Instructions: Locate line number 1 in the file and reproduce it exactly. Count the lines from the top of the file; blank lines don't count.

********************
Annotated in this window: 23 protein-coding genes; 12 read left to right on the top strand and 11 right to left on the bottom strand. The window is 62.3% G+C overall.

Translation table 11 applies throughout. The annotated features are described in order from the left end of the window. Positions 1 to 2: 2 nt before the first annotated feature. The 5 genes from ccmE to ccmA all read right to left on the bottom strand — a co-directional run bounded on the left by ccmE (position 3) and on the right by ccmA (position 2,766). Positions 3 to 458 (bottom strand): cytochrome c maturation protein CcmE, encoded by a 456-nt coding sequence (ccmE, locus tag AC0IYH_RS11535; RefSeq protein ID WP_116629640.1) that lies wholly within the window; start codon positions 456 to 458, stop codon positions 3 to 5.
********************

Annotated in this window: 23 protein-coding genes; 12 read left to right on the top strand and 11 right to left on the bottom strand. The window is 62.3% G+C overall.